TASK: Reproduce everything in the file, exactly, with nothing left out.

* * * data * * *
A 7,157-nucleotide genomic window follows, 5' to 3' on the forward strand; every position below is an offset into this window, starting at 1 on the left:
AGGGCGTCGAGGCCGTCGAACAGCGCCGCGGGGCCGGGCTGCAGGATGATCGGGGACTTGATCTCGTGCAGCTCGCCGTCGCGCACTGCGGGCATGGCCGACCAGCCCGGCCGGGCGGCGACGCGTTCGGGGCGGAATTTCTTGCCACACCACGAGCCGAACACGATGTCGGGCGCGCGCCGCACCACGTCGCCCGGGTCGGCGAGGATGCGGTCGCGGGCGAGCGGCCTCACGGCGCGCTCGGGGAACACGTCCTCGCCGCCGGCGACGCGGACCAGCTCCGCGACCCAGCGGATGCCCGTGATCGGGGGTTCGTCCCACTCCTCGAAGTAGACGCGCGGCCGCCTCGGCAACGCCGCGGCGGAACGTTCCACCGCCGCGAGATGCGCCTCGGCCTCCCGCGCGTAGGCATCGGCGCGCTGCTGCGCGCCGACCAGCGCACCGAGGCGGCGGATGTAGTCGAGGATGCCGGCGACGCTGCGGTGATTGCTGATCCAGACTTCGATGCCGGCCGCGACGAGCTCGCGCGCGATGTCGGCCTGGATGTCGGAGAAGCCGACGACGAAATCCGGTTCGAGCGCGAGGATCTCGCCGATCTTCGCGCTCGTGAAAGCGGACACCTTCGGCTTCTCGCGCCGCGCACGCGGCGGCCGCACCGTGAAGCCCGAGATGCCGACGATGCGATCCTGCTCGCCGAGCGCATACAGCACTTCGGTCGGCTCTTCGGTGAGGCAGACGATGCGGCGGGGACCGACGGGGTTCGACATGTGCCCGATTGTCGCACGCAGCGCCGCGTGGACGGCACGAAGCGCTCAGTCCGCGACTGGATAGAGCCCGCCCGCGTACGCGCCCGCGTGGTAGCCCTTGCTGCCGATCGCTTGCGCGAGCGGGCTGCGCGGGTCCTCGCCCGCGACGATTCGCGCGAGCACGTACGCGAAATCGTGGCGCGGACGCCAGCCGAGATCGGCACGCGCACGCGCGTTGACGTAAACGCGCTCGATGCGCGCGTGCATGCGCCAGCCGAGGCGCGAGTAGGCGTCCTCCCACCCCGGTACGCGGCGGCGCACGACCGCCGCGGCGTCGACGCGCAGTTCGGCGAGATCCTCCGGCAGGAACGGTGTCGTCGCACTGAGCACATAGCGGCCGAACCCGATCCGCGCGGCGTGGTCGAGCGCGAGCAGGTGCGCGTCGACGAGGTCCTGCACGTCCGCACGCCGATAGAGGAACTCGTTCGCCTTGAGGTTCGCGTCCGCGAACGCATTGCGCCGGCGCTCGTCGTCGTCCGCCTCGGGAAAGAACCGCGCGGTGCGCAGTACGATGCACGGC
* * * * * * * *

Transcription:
A 7,157-nucleotide genomic window follows, 5' to 3' on the forward strand; every position below is an offset into this window, starting at 1 on the left:
AGGGCGTCGAGGCCGTCGAACAGCGCCGCGGGGCCGGGCTGCAGGATGATCGGGGACTTGATCTCGTGCAGCTCGCCGTCGCGCACTGCGGGCATGGCCGACCAGCCCGGCCGGGCGGCGACGCGTTCGGGGCGGAATTTCTTGCCACACCACGAGCCGAACACGATGTCGGGCGCGCGCCGCACCACGTCGCCCGGGTCGGCGAGGATGCGGTCGCGGGCGAGCGGCCTCACGGCGCGCTCGGGGAACACGTCCTCGCCGCCGGCGACGCGGACCAGCTCCGCGACCCAGCGGATGCCCGTGATCGGGGGTTCGTCCCACTCCTCGAAGTAGACGCGCGGCCGCCTCGGCAACGCCGCGGCGGAACGTTCCACCGCCGCGAGATGCGCCTCGGCCTCCCGCGCGTAGGCATCGGCGCGCTGCTGCGCGCCGACCAGCGCACCGAGGCGGCGGATGTAGTCGAGGATGCCGGCGACGCTGCGGTGATTGCTGATCCAGACTTCGATGCCGGCCGCGACGAGCTCGCGCGCGATGTCGGCCTGGATGTCGGAGAAGCCGACGACGAAATCCGGTTCGAGCGCGAGGATCTCGCCGATCTTCGCGCTCGTGAAAGCGGACACCTTCGGCTTCTCGCGCCGCGCACGCGGCGGCCGCACCGTGAAGCCCGAGATGCCGACGATGCGATCCTGCTCGCCGAGCGCATACAGCACTTCGGTCGGCTCTTCGGTGAGGCAGACGATGCGGCGGGGACCGACGGGGTTCGACATGTGCCCGATTGTCGCACGCAGCGCCGCGTGGACGGCACGAAGCGCTCAGTCCGCGACTGGATAGAGCCCGCCCGCGTACGCGCCCGCGTGGTAGCCCTTGCTGCCGATCGCTTGCGCGAGCGGGCTGCGCGGGTCCTCGCCCGCGACGATTCGCGCGAGCACGTACGCGAAATCGTGGCGCGGACGCCAGCCGAGATCGGCACGCGCACGCGCGTTGACGTAAACGCGCTCGATGCGCGCGTGCATGCGCCAGCCGAGGCGCGAGTAGGCGTCCTCCCACCCCGGTACGCGGCGGCGCACGACCGCCGCGGCGTCGACGCGCAGTTCGGCGAGATCCTCCGGCAGGAACGGTGTCGTCGCACTGAGCACATAGCGGCCGAACCCGATCCGCGCGGCGTGGTCGAGCGCGAGCAGGTGCGCGTCGACGAGGTCCTGCACGTCCGCACGCCGATAGAGGAACTCGTTCGCCTTGAGGTTCGCGTCCGCGAACGCATTGCGCCGGCGCTCGTCGTCGTCCGCCTCGGGAAAGAACCGCGCGGTGCGCAGTACGATGCACGGC